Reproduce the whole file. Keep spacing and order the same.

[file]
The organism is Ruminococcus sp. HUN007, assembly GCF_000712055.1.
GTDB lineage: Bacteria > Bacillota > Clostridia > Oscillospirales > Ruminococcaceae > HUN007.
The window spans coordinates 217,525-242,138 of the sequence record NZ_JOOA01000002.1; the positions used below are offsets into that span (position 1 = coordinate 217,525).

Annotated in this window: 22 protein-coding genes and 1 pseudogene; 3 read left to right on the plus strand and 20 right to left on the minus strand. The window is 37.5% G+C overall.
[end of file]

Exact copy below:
The organism is Ruminococcus sp. HUN007, assembly GCF_000712055.1.
GTDB lineage: Bacteria > Bacillota > Clostridia > Oscillospirales > Ruminococcaceae > HUN007.
The window spans coordinates 217,525-242,138 of the sequence record NZ_JOOA01000002.1; the positions used below are offsets into that span (position 1 = coordinate 217,525).

Annotated in this window: 22 protein-coding genes and 1 pseudogene; 3 read left to right on the plus strand and 20 right to left on the minus strand. The window is 37.5% G+C overall.